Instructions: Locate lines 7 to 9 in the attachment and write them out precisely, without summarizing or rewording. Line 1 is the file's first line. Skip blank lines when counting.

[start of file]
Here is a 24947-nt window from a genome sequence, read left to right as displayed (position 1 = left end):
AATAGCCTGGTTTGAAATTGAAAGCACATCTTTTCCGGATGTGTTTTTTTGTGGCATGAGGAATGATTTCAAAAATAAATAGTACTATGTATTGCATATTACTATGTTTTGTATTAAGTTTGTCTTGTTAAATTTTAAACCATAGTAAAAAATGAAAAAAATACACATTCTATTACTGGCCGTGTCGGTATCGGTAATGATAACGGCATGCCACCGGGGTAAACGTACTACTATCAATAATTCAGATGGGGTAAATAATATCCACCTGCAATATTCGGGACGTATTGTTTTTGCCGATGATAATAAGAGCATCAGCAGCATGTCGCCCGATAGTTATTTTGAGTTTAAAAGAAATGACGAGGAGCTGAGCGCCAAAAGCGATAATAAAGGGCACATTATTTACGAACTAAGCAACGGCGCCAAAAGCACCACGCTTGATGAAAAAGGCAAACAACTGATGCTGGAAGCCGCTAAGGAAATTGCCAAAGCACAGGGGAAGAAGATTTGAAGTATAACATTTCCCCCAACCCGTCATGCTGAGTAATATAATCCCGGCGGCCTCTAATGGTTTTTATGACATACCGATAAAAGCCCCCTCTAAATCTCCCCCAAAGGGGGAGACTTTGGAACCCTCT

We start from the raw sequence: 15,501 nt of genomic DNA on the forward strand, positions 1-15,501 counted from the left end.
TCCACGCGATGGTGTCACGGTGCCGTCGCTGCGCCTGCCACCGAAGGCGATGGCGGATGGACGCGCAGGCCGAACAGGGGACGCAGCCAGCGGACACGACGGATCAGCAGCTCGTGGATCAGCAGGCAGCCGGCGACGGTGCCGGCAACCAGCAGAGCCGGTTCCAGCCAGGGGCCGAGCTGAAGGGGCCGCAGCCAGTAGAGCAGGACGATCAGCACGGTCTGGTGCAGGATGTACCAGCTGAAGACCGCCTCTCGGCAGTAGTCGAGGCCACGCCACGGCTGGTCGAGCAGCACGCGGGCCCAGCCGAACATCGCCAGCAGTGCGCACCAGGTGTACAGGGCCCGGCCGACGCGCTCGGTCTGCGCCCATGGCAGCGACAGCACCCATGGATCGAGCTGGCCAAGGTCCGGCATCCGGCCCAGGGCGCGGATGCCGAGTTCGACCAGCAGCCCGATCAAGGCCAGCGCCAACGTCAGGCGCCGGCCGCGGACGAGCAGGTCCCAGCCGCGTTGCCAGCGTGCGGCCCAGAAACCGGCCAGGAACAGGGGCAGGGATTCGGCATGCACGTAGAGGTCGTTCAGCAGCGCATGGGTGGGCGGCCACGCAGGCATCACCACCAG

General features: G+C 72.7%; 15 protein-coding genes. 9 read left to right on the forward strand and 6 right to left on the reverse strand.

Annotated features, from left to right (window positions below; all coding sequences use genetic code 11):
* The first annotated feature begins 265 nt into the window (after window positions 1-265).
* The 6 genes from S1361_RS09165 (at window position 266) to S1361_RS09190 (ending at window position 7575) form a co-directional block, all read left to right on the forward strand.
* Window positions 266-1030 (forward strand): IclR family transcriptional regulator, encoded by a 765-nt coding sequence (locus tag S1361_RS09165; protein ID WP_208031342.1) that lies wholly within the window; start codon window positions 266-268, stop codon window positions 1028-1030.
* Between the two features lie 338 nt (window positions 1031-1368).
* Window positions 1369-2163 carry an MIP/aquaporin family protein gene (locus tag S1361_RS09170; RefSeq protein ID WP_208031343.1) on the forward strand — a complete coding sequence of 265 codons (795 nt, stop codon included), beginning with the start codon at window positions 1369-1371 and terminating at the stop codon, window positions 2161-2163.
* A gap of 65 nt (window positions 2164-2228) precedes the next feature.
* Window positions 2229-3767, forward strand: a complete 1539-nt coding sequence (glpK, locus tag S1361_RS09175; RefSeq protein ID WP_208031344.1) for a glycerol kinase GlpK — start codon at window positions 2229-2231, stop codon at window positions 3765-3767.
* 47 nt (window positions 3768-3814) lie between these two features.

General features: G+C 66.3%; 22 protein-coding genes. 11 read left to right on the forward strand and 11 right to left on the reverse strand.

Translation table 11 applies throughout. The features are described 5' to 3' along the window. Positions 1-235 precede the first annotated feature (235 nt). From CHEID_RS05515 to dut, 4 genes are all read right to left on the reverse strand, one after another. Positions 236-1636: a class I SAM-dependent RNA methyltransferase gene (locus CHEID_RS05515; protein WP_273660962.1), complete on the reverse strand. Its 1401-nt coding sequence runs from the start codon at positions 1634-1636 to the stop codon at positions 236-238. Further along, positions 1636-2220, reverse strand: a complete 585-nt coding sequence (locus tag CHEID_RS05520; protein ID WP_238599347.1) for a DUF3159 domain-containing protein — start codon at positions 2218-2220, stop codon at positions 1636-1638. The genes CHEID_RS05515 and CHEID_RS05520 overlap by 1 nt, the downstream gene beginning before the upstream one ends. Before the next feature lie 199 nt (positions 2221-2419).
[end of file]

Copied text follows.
* The first annotated feature begins 265 nt into the window (after window positions 1-265).
* The 6 genes from S1361_RS09165 (at window position 266) to S1361_RS09190 (ending at window position 7575) form a co-directional block, all read left to right on the forward strand.
* Window positions 266-1030 (forward strand): IclR family transcriptional regulator, encoded by a 765-nt coding sequence (locus tag S1361_RS09165; protein ID WP_208031342.1) that lies wholly within the window; start codon window positions 266-268, stop codon window positions 1028-1030.